Managing a trauma center, especially a Level 1 trauma center, requires the coordination of several moving parts by the Medical Director. A well-run trauma center is achieved with a careful selection of staff and resources to render the best possible care from incident to discharge.
When applicable, there needs to be a protocol for EMS to notify your facility to activate the trauma team and give necessary information about the patient, their injuries, and an approximate arrival time. Trauma centers typically have a "trauma bay," which are dedicated beds used for trauma patients since they may require equipment that is not routine for emergency room patients. The goal is to have the trauma team by the bed of the incoming patient before they arrive. In this small window of time, the lead physician should give each person their assignments so there is no confusion and multiple staff members can work in a confined space without chaos. There will need to be a protocol regarding imaging tests and emergency surgery to minimize wait times for trauma patients. Part of the protocol will be how to address a situation when a patient is in the middle of imaging or surgery and a trauma patient needs those resources.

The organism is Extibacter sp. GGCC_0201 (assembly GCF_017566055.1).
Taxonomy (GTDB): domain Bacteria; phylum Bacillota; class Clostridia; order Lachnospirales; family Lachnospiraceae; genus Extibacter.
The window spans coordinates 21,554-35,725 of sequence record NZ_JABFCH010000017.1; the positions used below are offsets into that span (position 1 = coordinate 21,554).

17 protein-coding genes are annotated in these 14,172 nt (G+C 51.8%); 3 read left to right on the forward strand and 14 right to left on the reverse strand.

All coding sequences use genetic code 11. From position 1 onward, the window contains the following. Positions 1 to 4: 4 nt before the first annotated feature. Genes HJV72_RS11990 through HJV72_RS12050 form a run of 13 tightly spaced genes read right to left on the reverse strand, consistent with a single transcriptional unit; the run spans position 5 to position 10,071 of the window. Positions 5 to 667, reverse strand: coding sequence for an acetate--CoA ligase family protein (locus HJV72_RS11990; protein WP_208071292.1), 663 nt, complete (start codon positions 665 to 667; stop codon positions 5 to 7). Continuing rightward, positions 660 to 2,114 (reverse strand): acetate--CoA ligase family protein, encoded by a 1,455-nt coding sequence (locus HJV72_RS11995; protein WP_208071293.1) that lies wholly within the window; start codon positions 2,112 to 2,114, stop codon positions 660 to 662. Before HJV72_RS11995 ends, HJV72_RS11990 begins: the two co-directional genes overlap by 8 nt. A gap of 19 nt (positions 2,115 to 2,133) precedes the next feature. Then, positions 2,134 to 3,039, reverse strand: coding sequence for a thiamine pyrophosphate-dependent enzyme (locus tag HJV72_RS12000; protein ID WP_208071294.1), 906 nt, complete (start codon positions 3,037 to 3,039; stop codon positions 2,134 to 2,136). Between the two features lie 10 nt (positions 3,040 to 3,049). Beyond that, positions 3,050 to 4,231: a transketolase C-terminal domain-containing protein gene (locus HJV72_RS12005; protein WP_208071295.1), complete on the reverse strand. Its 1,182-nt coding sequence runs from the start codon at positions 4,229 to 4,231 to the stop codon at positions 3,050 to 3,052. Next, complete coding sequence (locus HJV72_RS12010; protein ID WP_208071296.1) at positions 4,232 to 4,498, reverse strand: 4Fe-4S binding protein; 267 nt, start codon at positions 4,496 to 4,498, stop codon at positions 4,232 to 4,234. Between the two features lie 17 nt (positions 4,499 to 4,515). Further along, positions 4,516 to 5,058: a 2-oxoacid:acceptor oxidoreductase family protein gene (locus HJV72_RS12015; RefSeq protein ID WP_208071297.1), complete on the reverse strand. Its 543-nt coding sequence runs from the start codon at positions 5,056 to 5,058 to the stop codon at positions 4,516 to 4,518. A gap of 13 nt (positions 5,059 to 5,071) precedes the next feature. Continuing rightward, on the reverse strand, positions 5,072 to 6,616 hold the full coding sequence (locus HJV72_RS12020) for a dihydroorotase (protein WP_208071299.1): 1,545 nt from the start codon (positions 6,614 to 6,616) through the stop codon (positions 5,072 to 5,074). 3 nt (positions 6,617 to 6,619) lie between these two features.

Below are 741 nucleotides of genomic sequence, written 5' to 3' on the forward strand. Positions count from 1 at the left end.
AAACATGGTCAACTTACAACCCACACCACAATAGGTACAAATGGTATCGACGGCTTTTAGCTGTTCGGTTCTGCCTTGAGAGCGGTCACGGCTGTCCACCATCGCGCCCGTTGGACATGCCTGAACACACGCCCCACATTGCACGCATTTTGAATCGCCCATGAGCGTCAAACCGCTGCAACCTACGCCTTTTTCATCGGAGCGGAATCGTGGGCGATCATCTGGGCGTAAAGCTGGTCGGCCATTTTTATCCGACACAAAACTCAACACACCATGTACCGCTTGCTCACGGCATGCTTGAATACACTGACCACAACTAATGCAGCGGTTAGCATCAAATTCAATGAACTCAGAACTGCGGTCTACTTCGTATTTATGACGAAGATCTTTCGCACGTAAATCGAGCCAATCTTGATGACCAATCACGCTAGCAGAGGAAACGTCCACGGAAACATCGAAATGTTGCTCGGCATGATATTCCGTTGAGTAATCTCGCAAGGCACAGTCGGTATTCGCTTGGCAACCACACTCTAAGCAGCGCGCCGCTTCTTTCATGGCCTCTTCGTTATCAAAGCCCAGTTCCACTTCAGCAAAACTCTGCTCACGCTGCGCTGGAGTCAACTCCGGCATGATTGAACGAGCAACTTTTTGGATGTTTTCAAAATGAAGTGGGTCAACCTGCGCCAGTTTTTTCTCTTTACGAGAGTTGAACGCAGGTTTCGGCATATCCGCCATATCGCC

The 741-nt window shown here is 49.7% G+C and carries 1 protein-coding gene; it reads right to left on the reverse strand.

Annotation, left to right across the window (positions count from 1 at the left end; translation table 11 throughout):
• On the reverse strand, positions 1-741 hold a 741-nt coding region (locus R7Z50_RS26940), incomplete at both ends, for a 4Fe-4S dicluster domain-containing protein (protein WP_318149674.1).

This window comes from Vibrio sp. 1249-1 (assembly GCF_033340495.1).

Continuity Of Care
If you are not a Level 1 trauma center, the transfer of patients from lower-level trauma centers to higher-level centers might be necessary for continuity of care. Depending on the severity of a patient's injuries and how far they are being transported, an air ambulance may be necessary. If this is not possible, you will need to arrange for the patient to be transported by ground to a location where it is safe for the air ambulance to land. Air ambulances typically have a flight nurse or doctor who can assist the patient during transport, however, this generally does not happen with ground transport through EMS. It may be necessary to have a doctor or nurse with advanced training to escort unstable patients who might go into cardiac arrest at any moment.
When managing a trauma center, the Medical Director is the keystone to addressing the complex needs of trauma care. The level of the trauma center will dictate the resources and staff available and how they must work together.
For more information about this and how these professionals can help your comapny, contact a medical director in your area.Share